Those Profligate French People
As you may know, the French people get much of their power from nuclear energy. They are doing well indeed, energetically speaking. According to that paragon of accuracy (not to mention bastion of innumeracy) CNN, they are proposing to turn off the lighting on the Eiffel Tower for five full minutes between 19:55 and 20:00 local time, or the five minutes before midnight if you're watching from here in New Jersey.
Don't think you can see the lighting on the Eiffel Tower from New Jersey? Think again!
The Eiffel Tower's illuminations are one of the most notable features of the French capital's skyline and account for 9 percent of the 7,000 megawatts consumed hourly by the structure.
Is 9% of 7,000 megawatts, i.e., .56 gigawatts visible in New Jersey? That's 1/4 of the total power output of the Hoover Dam, just used to light the Eiffel Tower. Considering that you can hear signals that I transmit all the way to the moon using only a few hundred watts, half a gigawatt should be easy to see! That nuclear power is pretty dam good, eh? Unless, of course, CNN is following in the footsteps of the New York Times, whose factor of 1 million error was mentioned here a couple of weeks ago. I'm guessing that CNN has done better by a thousand, but what's a few zeroes among nerds, eh? And I wonder if that's too much. Even 7 megawatts is quite a lot to be consumed by a tower that probably doesn't have any great number of occupants or computers.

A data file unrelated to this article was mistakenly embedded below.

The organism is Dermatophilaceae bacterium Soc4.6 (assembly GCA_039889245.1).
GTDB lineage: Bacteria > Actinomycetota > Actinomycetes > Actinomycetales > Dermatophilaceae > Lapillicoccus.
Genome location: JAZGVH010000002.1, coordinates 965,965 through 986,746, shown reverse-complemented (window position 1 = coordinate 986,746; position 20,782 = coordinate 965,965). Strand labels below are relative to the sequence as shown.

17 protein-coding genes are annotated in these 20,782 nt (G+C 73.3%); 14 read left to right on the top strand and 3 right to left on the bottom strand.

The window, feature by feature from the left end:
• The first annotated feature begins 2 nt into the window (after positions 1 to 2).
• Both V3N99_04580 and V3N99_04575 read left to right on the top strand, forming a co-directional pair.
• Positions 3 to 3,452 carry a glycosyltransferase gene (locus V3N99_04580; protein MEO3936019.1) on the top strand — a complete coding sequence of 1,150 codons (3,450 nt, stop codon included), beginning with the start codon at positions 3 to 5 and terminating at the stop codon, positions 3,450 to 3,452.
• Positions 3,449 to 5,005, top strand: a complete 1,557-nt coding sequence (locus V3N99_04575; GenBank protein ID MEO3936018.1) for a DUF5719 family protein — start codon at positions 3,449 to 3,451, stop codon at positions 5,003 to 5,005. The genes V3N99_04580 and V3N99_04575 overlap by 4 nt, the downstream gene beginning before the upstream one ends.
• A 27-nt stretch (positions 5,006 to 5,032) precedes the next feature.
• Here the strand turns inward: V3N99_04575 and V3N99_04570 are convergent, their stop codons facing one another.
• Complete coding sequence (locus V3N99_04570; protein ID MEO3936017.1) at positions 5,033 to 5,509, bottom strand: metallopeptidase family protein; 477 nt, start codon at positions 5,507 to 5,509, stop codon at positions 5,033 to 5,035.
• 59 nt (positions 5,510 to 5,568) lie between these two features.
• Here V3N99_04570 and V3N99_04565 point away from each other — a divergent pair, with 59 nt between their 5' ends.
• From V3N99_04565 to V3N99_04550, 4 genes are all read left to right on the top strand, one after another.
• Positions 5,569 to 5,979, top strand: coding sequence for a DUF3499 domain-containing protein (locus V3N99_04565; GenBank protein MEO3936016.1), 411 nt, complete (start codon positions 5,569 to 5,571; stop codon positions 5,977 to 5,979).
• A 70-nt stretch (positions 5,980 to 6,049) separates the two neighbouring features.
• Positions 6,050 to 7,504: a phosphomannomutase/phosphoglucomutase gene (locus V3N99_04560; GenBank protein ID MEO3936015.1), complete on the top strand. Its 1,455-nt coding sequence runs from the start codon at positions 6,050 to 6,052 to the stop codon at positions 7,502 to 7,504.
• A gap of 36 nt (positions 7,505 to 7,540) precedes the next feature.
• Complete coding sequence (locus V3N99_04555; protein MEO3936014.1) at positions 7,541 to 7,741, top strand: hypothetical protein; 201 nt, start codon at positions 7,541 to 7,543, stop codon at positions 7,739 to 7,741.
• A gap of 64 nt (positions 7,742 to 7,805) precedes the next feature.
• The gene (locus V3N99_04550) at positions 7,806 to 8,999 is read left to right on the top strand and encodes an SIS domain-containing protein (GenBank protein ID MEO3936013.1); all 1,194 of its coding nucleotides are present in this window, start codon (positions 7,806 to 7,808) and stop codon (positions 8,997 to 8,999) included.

But never mind. The thrust of the story wasn't the specifics of the power consumption, but rather the turning off of the lights. Why would the French dim their national symbol? Could it possibly be that they are doing it
to help draw attention to energy consumption and the environment on the eve of the release of a U.N. report on climate change[?]
I think that must be the case, or the words above wouldn't be in the distinctive format that I use for direct quotations. It seems
A U.N. report on climate change [which is] to be released officially on Friday in Paris projects a big rise in temperatures and warns of heatwaves, floods, droughts and rising sea levels linked to greenhouse gases, released mainly by the use of fossil fuels.
So the French, with the largest percentage consumption of nuclear energy, are saving five minutes of however much energy the Eiffel Tower really does consume for illumination to call our attention to "the impact of energy consumption on global warming."
This event was organized in "conjunction with the Paris mayor's office." When we do have the floods, droughts, and rising sea levels, presumably the mayor of Paris will be able to move to the top of the Eiffel tower and remain safe. He'll certainly have plenty of light by which to read.
NP: "Funny How It Goes" - Squeeze